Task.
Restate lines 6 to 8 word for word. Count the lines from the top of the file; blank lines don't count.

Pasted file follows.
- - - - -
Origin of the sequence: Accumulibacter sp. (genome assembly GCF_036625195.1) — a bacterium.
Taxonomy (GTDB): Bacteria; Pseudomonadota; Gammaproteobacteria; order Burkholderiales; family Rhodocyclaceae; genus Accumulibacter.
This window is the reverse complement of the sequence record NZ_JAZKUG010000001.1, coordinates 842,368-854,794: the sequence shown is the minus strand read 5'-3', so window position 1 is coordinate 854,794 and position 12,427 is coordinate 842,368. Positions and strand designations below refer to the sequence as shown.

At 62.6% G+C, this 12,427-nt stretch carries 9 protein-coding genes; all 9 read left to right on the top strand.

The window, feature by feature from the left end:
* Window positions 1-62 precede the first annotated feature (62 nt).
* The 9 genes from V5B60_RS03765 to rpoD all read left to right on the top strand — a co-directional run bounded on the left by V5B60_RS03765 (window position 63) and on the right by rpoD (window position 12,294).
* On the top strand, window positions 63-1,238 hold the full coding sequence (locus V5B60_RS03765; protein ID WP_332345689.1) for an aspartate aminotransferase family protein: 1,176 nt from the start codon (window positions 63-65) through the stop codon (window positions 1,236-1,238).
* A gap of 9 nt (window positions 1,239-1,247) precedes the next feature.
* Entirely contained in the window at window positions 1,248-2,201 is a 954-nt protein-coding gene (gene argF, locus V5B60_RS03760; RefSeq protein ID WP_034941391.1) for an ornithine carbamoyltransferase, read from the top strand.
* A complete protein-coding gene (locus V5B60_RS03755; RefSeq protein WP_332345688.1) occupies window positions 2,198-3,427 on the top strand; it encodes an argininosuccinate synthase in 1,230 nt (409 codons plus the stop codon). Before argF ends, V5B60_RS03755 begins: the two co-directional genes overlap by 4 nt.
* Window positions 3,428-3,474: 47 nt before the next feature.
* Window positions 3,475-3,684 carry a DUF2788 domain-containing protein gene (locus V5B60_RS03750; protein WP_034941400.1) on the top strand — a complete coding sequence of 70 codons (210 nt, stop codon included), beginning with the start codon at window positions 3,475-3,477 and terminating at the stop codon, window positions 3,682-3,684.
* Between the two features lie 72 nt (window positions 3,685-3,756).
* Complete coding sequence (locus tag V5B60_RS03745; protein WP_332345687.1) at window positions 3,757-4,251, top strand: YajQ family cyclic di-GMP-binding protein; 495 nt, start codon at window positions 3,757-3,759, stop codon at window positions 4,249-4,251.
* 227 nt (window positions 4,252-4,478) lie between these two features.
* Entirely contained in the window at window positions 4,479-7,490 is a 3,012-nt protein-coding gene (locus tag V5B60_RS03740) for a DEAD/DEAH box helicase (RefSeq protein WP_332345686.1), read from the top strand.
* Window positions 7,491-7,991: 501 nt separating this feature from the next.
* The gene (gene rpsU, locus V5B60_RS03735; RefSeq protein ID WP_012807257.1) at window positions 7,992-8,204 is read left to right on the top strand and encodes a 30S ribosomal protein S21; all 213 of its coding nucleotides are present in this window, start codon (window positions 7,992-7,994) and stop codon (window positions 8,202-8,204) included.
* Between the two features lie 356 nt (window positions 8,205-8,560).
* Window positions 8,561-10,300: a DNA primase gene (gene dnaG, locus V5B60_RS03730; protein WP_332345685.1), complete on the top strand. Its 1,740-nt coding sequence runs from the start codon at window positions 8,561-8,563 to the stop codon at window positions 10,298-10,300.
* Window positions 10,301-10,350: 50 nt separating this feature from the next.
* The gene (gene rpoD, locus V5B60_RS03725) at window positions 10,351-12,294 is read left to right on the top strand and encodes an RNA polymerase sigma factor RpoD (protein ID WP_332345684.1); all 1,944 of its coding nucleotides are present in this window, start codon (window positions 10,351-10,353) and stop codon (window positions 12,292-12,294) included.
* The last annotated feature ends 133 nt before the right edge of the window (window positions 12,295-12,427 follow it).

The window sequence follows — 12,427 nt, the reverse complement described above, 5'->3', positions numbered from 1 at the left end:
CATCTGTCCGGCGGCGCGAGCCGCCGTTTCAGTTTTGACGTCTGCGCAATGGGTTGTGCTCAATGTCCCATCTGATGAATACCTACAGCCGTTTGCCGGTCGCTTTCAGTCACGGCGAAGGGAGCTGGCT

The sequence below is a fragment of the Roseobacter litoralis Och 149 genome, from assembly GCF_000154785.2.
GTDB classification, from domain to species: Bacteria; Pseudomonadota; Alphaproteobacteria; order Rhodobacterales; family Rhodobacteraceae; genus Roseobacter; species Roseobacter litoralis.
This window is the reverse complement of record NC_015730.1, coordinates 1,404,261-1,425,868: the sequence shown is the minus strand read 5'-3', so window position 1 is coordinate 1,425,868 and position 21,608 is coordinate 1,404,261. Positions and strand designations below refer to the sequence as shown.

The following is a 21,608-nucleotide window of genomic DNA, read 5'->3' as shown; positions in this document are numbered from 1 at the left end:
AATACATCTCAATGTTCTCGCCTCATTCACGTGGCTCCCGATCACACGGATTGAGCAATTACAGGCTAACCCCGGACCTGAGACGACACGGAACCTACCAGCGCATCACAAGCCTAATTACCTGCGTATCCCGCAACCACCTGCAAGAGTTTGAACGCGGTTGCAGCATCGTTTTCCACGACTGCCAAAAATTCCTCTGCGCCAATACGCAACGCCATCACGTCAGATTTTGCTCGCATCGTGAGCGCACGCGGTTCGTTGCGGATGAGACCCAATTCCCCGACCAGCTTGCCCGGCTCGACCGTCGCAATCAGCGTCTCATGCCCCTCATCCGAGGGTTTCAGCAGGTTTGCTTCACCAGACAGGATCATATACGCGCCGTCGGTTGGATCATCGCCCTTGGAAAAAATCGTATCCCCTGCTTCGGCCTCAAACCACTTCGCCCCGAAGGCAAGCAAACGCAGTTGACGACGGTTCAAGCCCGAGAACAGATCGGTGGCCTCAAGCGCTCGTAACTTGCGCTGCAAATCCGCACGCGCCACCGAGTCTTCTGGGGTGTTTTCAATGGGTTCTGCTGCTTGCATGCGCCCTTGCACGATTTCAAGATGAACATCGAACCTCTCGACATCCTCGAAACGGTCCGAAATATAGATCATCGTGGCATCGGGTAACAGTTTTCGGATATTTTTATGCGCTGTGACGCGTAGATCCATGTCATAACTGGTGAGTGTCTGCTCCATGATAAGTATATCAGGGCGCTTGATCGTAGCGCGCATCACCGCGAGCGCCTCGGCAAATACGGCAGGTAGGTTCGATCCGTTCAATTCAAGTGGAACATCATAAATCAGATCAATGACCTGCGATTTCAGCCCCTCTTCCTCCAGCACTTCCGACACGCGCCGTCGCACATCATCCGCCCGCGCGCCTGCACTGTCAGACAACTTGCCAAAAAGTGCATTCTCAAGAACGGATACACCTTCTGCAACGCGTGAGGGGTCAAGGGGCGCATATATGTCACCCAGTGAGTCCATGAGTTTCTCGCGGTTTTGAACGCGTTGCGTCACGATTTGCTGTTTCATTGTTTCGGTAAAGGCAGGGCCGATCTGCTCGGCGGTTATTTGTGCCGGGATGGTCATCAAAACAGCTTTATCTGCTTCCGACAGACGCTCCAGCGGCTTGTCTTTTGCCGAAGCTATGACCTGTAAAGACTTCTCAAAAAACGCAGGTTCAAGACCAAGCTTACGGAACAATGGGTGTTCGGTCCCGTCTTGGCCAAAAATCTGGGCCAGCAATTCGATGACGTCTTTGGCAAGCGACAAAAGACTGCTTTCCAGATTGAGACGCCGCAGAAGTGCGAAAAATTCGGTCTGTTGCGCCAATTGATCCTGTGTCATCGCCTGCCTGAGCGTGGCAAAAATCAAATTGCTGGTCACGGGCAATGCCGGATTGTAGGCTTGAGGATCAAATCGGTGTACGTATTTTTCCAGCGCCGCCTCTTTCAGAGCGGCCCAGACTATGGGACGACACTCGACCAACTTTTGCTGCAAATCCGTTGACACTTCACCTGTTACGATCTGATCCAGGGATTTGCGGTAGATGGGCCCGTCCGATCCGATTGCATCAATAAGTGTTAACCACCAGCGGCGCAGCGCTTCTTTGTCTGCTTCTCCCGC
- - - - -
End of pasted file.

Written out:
* Window positions 1-62 precede the first annotated feature (62 nt).
* The 9 genes from V5B60_RS03765 to rpoD all read left to right on the top strand — a co-directional run bounded on the left by V5B60_RS03765 (window position 63) and on the right by rpoD (window position 12,294).
* On the top strand, window positions 63-1,238 hold the full coding sequence (locus V5B60_RS03765; protein ID WP_332345689.1) for an aspartate aminotransferase family protein: 1,176 nt from the start codon (window positions 63-65) through the stop codon (window positions 1,236-1,238).